Thursday, November 19, 2009


It never ceases to amaze me where and when encouragement comes. We all have those times and days, when we want to throw in the towel. Sometimes, we don’t feel like doing the work when we have no promise of publication. We all need a light at the end of our tunnel and encouragement from others is a definite light.

This morning my light came via email. I received the most flattering and encouraging compliments on my first novel, THE DEVIL’S PAWN, and they came from a published author (I didn’t think to ask permission to use her name so I won’t, however, if she allows me, I will name her and add her links).

Do you agree we all need a light at the end of our tunnel? What are some of the ways encouragement has come to you? Have you been to the point of quitting, or have quit, only to have someone encourage you, giving you the determination to get back to work?

I can’t wait to read your responses!

Wednesday, November 18, 2009


Any Elizabeth George fans out there? If so, add your review, critique and insight on Elizabeth George’s mystery novels.

I’ll begin with her first novel, A Great Deliverance in which George introduces her two detectives, characters so real readers come to care about them quickly.

First, I’ll write about the efficient, physically fit and attractive, Detective Inspector Thomas Linley. He is moody, broody and temperamental. Sound like a character you’d despise? Not once you get to know him. Thomas is not the typical spoiled rich boy, but instead is uncomfortable with his wealth and never flaunts it or his heritage. In fact, he has become an officer of the law to help people. The reader finds it easy to accept his moods when considering his sincere humility.

Thomas excels as a man of appropriate actions. When the reader expects him to react as any other character would in a similar situation, he doesn’t. In fact, his reactions have surprised and delighted me many times. Not only is he highly intelligent, he’s also clever and exceptionally polite. Thomas not only is the perfect gentleman, but is also the perfect character.

Next is Detective Sergeant Barbara Havers, the total opposite of Thomas Lindley, and his partner. In fact, Lindley is the only officer willing to work with her. Barbara has alienated herself from the other officers by her offensive mannerism. She is disheveled, plump, and unattractive. Like Thomas, Barbara is moody; however her personality is more hostile. Until you get to know her and realize her aggression is a self-preservation mechanism to hide her feelings of inadequacy. George brings this character to life in a way that helps readers understand her vulnerability and to love the character’s humanity. Beneath the rough exterior, Barbara is caring and sensitive.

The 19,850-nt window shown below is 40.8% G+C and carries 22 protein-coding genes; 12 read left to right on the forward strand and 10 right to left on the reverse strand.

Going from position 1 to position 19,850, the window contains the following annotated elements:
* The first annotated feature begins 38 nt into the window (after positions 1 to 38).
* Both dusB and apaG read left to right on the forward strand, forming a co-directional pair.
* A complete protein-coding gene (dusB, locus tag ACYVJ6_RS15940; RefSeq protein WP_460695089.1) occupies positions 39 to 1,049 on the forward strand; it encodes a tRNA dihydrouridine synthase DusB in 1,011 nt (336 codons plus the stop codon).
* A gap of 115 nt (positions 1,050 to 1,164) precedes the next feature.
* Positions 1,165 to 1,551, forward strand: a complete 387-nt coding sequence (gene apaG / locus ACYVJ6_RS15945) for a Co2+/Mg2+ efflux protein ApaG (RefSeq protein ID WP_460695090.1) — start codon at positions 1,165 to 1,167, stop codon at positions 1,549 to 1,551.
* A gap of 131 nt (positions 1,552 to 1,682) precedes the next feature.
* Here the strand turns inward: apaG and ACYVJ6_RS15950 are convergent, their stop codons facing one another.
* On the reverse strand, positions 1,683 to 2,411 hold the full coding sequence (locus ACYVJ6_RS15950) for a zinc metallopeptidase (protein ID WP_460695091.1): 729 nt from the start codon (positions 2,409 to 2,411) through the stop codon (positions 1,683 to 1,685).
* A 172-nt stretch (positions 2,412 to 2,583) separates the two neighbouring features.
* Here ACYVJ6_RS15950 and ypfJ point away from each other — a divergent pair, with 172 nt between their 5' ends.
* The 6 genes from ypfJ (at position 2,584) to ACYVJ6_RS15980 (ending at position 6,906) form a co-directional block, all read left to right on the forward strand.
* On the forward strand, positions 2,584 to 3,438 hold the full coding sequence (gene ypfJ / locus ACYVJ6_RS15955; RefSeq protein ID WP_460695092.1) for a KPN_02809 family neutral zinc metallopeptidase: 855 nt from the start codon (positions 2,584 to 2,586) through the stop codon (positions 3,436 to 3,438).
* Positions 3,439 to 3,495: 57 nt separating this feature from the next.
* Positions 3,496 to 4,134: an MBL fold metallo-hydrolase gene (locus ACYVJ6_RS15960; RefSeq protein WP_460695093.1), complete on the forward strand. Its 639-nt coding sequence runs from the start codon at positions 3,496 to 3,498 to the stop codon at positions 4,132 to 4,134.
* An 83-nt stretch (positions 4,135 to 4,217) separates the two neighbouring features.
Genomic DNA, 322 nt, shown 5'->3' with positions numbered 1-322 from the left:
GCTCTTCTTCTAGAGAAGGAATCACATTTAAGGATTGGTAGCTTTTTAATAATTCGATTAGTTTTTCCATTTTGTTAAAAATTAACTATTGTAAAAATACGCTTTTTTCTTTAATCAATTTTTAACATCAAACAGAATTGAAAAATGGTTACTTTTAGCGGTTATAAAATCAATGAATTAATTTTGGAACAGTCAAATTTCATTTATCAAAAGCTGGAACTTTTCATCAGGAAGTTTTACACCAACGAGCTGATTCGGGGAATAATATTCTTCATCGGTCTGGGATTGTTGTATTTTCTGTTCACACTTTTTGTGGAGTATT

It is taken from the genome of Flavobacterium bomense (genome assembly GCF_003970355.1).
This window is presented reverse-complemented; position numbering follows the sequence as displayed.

No redundancy in George’s dialogue or narrative. How refreshing!

Have you read the book? If so, please add your comments, critique, review, insight and/or opinions on these characters. If you haven’t, now may be a good time to read mystery writer, Elizabeth George.

Monday, November 16, 2009


Just entered The Gate House contest at: http://everexpandinglibrary.blogspot. Check out the page and give it a try.

How To Make Your First Five Pages Grab an Agent or Editor by the B----

I've attached a link to an article by novelist, Stacy-Deanne titled: How To Make Your First Five Pages Grab an Agent or Editor by the B----
I found the article interesting and extremely helpful. Even when our work is complete, we must go over the beginning to make sure it literally grabs the reader. Let me know what you think of the article.

Don’t Be Discouraged

I used to question why I was even writing.I’ve read a great deal of what published authors had to say about ‘making it’ in the publishing industry. While I found their stories inspiring, none of them mentioned going through the anguish I was, and am still, going through. Many times I've come to the point of believing I would never become a published author. I felt that what I was doing would have no value to anyone and that no one was the least bit interested in what I had to say. I had developed the 'How Dare You Assume You Can Become A Writer' syndrome.

Then I bought a book titled, Write Away by Elizabeth George, one of the greatest authors of our time. You can only imagine the encouragement I received from this great author when I found she began each chapter by sharing a brief passage from her private journal? This literary genius had faced all the same demons with which I am dealing.

How wonderful to know that I am not the only writer to struggle with such turmoil. I needed to share this because I believe there are other writers going through the same ordeal.

If you are, please respond and help other writers to know we are not alone and that we must never give up. I so look forward to hearing from all of you.